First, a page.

These recommendations for human immunodeficiency virus (HIV) testing are intended for all health-care providers in the public and private sectors, including those working in hospital emergency departments, urgent care clinics, inpatient services, substance abuse treatment clinics, public health clinics, community clinics, correctional health-care facilities, and primary care settings. The recommendations address HIV testing in health-care settings only. They do not modify existing guidelines concerning HIV counseling, testing, and referral for persons at high risk for HIV who seek or receive HIV testing in nonclinical settings (e.g., community-based organizations, outreach settings, or mobile vans). The objectives of these recommendations are to increase HIV screening of patients, including pregnant women, in health-care settings; foster earlier detection of HIV infection; identify and counsel persons with unrecognized HIV infection and link them to clinical and prevention services; and further reduce perinatal transmission of HIV in the United States. These revised recommendations update previous recommendations for HIV testing in health-care settings and for screening of pregnant women (CDC. Recommendations for HIV testing services for inpatients and outpatients in acute-care hospital settings. MMWR 1993;42[No. RR-2]:1-10; CDC. Revised guidelines for HIV counseling, testing, and referral. MMWR 2001;50[No. RR-19]:1-62; and CDC. Revised recommendations for HIV screening of pregnant women. MMWR 2001;50[No. RR-19]:63-85). Major revisions from previously published guidelines are as follows: For patients in all health-care settings HIV screening is recommended for patients in all health-care settings after the patient is notified that testing will be performed unless the patient declines (opt-out screening). Persons at high risk for HIV infection should be screened for HIV at least annually. Separate written consent for HIV testing should not be required; general consent for medical care should be considered sufficient to encompass consent for HIV testing. Prevention counseling should not be required with HIV diagnostic testing or as part of HIV screening programs in health-care settings. For pregnant women HIV screening should be included in the routine panel of prenatal screening tests for all pregnant women. HIV screening is recommended after the patient is notified that testing will be performed unless the patient declines (opt-out screening). Separate written consent for HIV testing should not be required; general consent for medical care should be considered sufficient to encompass consent for HIV testing. Repeat screening in the third trimester is recommended in certain jurisdictions with elevated rates of HIV infection among pregnant women.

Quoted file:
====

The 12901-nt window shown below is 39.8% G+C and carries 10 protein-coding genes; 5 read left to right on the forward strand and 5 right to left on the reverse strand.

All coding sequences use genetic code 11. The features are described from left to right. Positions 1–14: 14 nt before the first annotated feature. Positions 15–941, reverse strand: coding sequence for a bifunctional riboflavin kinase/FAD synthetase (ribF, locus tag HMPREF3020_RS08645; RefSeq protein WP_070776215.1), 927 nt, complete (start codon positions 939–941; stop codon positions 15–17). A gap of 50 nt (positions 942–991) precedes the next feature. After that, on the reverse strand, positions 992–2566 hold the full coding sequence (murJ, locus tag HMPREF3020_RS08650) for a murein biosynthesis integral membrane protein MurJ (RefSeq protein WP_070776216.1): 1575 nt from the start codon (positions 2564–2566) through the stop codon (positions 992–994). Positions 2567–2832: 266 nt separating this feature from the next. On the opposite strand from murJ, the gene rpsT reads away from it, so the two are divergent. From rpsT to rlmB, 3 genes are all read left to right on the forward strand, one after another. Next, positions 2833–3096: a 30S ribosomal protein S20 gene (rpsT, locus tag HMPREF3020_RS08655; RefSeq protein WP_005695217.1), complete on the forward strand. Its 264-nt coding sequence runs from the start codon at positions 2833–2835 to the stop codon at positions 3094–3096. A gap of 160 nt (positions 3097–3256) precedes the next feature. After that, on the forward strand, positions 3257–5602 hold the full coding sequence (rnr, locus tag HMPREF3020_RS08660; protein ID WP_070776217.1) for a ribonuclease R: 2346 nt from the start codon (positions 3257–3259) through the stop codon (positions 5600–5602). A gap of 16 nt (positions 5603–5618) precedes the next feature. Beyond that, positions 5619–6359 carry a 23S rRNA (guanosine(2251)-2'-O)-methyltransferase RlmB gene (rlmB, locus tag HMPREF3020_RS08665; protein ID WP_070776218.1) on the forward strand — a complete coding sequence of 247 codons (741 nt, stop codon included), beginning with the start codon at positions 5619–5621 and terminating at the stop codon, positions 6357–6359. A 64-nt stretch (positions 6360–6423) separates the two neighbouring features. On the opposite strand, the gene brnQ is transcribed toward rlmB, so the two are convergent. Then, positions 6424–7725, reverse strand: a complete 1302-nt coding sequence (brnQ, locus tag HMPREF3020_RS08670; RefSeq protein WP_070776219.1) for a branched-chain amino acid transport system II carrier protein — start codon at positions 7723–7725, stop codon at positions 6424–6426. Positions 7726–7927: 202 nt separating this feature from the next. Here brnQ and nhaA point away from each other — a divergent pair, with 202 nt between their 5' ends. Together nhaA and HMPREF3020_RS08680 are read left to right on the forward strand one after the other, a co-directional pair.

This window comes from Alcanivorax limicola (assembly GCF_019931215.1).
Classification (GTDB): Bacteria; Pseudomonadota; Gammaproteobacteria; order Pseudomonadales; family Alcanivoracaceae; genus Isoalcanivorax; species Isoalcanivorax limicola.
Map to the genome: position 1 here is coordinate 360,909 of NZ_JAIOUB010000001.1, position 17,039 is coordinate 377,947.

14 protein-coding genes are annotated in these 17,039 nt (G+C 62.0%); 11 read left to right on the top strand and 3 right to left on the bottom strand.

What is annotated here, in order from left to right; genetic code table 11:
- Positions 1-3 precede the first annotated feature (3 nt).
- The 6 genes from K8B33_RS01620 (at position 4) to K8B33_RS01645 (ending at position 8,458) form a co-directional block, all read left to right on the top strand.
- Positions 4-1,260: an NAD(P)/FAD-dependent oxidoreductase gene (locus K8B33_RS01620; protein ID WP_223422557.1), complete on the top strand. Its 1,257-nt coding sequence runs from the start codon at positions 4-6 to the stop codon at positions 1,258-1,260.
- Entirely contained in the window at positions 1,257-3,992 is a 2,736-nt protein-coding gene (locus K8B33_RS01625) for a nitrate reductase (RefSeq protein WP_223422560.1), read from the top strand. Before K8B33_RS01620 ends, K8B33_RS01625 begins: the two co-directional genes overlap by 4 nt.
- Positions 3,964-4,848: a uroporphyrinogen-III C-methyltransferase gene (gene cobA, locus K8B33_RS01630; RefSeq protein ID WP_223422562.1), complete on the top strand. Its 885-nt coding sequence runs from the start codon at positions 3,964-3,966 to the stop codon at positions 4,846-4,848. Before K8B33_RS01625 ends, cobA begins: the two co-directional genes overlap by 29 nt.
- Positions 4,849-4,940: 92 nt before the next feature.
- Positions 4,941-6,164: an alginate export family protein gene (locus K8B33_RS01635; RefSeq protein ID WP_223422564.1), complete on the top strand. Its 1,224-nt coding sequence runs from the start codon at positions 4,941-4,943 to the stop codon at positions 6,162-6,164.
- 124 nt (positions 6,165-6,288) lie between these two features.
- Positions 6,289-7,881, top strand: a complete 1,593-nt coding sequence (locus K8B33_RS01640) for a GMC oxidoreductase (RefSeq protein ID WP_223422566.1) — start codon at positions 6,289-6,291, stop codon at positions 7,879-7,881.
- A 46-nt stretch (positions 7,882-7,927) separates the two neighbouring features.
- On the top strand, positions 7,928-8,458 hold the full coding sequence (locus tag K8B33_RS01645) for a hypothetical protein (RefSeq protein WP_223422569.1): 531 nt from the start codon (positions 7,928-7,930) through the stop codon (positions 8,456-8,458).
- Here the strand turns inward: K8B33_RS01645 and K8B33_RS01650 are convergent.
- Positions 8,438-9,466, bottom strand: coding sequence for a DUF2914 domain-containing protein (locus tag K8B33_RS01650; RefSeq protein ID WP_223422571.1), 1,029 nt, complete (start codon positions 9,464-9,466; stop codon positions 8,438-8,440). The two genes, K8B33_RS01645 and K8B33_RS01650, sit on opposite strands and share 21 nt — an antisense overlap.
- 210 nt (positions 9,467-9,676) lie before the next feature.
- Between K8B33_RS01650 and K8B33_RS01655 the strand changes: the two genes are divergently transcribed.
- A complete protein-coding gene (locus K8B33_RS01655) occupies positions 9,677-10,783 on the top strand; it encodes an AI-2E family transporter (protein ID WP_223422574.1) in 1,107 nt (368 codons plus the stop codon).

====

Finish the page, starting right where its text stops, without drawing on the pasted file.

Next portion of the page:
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        Estimation of HIV incidence in the United States.